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  • NSW Football Cerebral Palsy - Movement workshop you may wish to try with your club
By Eric Said, Movement Specialist/PT National Educator
on Thursday, 17 October 2019
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PT National was invited for a second consecutive year to design and deliver a football training camp to educate players on the importance on trunk stability in specific facets of the game including agility, cardiovascular fitness, and musculoskeletal strength.

The team has gone from strength to strength as numbers have increased, resulting in two squads. The initial aspect of the workshop was to support the players in learning how to activate their transverse abdominis and pelvic floor, which is commonly not considered unless in the presence of lumbar injuries or pain.

 

Prevention is better than cure and aligned with Swiss ball dead bugs, this exercises targets the cross myofascial patterns and “slings” of the body. If we consider the kicking movement pattern of a football we can recognise that the fascia of the foot can be carried through the body as it exits the hands. It is here where we adopt a “web” like approach to functional training and is recommended for coaches to adopt for their players.

Trainers may further support coaches in educating them on adductor to oblique slings, which would help minimise groin and lower back strains when kicking across the midline of the body.

Turning the body over and into a yoga four-point position is a great way to educate players on the posterior chain of the body and repeat the dead bug movement using alternate hand and leg extension, ensuring that the pelvis remains in the neutral position and parallel with the floor so that their Gluteals are not over activated. This key movement is designed to highlight to players that shoulder and upper limb strength is just as important in football as their lower limbs for balance, stability and strength; all attributing facets to kicking power.

The final aspect of the warm-up conditioning phase of the workshop is to raise the awareness of gluteal activation prior to playing football. However, it is not a matter of performing the same amount of repetitions on both side of the body. This is counterintuitive particularly when athletes with Cerebral Palsy will have a CP side of the body.

Once the players recognise their weaker side, they can then pre-exhaust this side by placing a resistance band around both knees and performing lateral walks or side steps. Please spend close attention to this movement, as both feet need to remain parallel through each step with the knees aligned with the hips, and hip and knees in slight flexion. This will particularly focus on Glute Minimis, which is commonly weaker when compared to glute maximus in athletes.

Once the pelvis has adopted the neuromuscular attention it deserves it is now that you can break up into groups including agility, cardiovascular fitness, and strength.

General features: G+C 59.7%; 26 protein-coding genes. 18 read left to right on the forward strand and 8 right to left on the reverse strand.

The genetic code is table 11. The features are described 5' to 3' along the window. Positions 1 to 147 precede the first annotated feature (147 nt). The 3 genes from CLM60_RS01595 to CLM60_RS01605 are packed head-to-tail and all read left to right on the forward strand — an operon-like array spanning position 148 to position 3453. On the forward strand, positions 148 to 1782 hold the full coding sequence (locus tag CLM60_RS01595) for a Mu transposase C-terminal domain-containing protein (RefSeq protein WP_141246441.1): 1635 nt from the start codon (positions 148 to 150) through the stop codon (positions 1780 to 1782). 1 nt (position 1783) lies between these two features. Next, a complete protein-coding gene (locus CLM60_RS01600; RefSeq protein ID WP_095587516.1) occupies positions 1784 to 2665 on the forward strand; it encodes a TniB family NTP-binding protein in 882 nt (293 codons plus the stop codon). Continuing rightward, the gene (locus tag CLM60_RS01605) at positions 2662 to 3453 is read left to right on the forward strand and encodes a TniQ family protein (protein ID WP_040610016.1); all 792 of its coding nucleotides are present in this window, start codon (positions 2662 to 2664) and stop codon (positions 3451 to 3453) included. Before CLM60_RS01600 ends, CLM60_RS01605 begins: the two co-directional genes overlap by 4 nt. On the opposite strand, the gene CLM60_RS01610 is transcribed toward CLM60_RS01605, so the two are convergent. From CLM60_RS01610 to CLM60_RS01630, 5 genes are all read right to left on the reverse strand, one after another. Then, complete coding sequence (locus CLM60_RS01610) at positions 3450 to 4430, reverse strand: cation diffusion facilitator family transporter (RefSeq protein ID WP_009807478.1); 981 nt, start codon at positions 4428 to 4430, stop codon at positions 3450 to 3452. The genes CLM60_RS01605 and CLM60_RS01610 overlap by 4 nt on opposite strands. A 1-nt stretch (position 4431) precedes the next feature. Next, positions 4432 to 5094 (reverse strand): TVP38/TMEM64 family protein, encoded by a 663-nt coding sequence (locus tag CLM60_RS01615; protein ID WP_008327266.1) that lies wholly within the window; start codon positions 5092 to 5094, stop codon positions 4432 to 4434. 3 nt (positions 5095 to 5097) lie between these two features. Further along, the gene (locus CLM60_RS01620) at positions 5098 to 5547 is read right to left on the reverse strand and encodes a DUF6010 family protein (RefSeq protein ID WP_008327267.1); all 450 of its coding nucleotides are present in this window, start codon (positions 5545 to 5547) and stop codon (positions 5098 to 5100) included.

Agility

Agility is the ability to think and move with speed into varying positions in space. Electronic markers and apps are on the market or simply you may choose to use domes. Markers are a great way to time and create a level of friendly competition amongst players. Football is a great opportunity to try the Illinois agility test or simply any layout that requires change in direction that mimics the game.

 

Cardiovascular Fitness

We enjoy including cardiovascular to incite conversation and enjoyment when working as a team. Time-bound exercise has targets and an end in mind, particularly when working at full capacity using Tabatas and promoting lactate threshold with increased training intensity.

Tabatas require players to exercise at high intensity for 20 seconds with a 10 second recovery for a total period of 4 minutes. You may choose to vary the intervals depending on the ability of the team which may include 40:20 for example.

 

Strength

Most players will go to the gymnasium to further their strength training for football. Education is key in demonstrating correct form that must include the deadlift and squat. Whether you choose to vary the movement with dumbbells, barbell, or trap bar these are fundamental considerations.

Firstly, no child under the age of 16 years of age is permitted to perform the barbell deadlift or barbell back squat. This places direct load or stress onto the intervertebral discs that have not fully solidified until adulthood. Single dumbbell deadlifts and goblets squats would suffice and are very effective exercises that prevent direct loading of the spine.

Simple rules including chest up and chin down. This ensures correct postural alignment of the head and neck for the thoracic spine, which will further promote correct hip and knee flexion in this particular sequence. Always breathing in on the downward phase of the movement to protect the thoracic cavity and spine and exhaling on the upward or exertion phase.

 

Final note

Education closely aligned with demonstration and mirroring techniques to observe player form is a must, particularly in the group setting. Collective participation will remind players that each of them experience the same difficulties when perming these exercises that can be carried out of the workshop to other team mates and family members.

Congratulations to the NSW Football teams who were awarded with 1st and 3rd place wins and to the coaching staff who value the importance of safe movement patterns for activities form performance on and beyond the football field.

 

Author – Eric Said

Movement Specialist/PT National Educator